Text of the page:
I have been wanting to make or buy a small bench to put out in the front yard. A home depot gift card i got for Christmas finally gave me some motivation to get the project started!

Step 1: Buy Materials

Materials list:

(4) 2x4 x 8 feet long

(3) 2x3 x 8 feet long

(1) tube of liquid nails or wood glue

Total cost, just under $20

Optional materials (if you dont already have them)

Paint brushes

Wood stain

Polyurethane or varnish
<p>Step ONE should always be drawing/planning, not buying.. </p><p>Wood swells and shrinks perpendicular to the grain (i.e., a 2x4 x 8' stays 8 ft, but gets thicker/thinner.) So you might go with just one screw through the center of each seat board. </p>
On another such project we got into the problem that arrives when you nail into end grain. Screwing and gluing are better but not much. End grain just won't take much tension (yanking apart.) <br>I won't put any wood outside if it's not pressure treated, seen too much work wasted.
<p>Pressure treated can be a bonus, but proper treatment during construction can be way better. Then again it will take ages to cut everything and stain/paint it before assembling things.</p>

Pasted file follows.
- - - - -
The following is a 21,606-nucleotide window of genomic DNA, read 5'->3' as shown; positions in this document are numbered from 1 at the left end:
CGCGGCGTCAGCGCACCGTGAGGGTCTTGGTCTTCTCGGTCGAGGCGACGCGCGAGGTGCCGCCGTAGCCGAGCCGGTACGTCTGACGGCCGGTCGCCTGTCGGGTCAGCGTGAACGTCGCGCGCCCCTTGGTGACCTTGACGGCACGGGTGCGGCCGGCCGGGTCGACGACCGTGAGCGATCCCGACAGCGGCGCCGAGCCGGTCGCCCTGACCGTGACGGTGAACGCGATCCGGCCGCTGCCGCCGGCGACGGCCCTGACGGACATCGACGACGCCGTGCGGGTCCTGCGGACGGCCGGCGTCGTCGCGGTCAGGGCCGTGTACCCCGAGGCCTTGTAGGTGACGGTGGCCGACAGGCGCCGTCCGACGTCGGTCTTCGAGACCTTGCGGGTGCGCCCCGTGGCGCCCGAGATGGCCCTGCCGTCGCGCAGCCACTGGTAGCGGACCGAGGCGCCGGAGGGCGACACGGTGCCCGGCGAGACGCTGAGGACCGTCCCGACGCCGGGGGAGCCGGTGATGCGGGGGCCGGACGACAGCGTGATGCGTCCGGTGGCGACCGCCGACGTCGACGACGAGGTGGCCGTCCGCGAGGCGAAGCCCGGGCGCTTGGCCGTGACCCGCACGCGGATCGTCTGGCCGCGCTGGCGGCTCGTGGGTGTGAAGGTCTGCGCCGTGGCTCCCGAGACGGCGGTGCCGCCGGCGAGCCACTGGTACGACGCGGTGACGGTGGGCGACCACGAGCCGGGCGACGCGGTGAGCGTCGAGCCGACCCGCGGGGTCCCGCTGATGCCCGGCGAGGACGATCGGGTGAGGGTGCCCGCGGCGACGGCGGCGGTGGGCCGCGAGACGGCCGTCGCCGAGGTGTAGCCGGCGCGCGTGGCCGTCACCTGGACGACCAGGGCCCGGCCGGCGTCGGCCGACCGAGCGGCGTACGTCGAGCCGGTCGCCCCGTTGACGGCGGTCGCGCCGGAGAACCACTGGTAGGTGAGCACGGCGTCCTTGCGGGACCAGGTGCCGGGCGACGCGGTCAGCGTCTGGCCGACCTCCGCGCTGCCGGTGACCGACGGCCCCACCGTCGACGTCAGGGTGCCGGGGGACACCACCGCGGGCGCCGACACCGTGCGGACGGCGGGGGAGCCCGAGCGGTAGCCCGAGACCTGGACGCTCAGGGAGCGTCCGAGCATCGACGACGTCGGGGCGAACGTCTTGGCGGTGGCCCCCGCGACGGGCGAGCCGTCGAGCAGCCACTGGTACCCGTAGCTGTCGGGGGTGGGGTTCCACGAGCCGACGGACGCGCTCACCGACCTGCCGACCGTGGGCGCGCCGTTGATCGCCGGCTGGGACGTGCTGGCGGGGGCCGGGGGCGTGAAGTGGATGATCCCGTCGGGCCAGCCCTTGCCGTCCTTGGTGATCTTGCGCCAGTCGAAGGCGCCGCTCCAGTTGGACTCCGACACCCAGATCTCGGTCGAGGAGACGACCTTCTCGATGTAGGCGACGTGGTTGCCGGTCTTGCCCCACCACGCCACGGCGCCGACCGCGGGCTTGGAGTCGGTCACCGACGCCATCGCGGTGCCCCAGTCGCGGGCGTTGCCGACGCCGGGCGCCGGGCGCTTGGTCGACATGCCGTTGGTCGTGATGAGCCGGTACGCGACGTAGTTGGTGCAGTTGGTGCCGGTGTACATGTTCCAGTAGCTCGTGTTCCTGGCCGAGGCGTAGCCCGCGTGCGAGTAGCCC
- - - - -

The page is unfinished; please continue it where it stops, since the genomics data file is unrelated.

I live in Kilifi on the Kenya Coast and where we enjoy a tropical climate. We have a lot of problems with screws, bolts, clips, nails etc. They all rot sooner than later so I try to use dowel pegs whenever possible. Cheaper than metal; simple to use and they impart that special touch of ancient woodworking!
<p>Right on. I'm a fan of your work. Practical and looks great!</p>
If I had the time I'd make everything with pegs and dovetails!
Nice,clean, straightforward job. The wood grain shows up well but you are going to need a 'rail' to brace those legs especially as the bench is rather long.
<p>I agree when i make it im bracing it</p>
Good job! Thanks for sharing.. <br>nice idea on the tape as clamps.. I used a couple of &quot;huge rubber bands&quot; made of inner tube cut in 2cm (about 1 inch) wide strips...
I like it! As you said, a simple, quick, and inexpensive project that almost anyone can do. Just the kind of thing I like to do.
Good looking bench except legs will need support piece between lower cross section spanning the length or the legs will start to wobble over use and time.
I don't know about spanning the cross section, but an angle brace from each leg to the top would be wise.
Nice job.
Good looking bench! Along with rolffz's advice, I would also suggest using pressure treated lumber so the bench can stay outside, and make sure you use ACQ treated screws because regular screws will corrode because of the chemicals in the treated lumber.
Any reason why you didn't use pressure treated wood?

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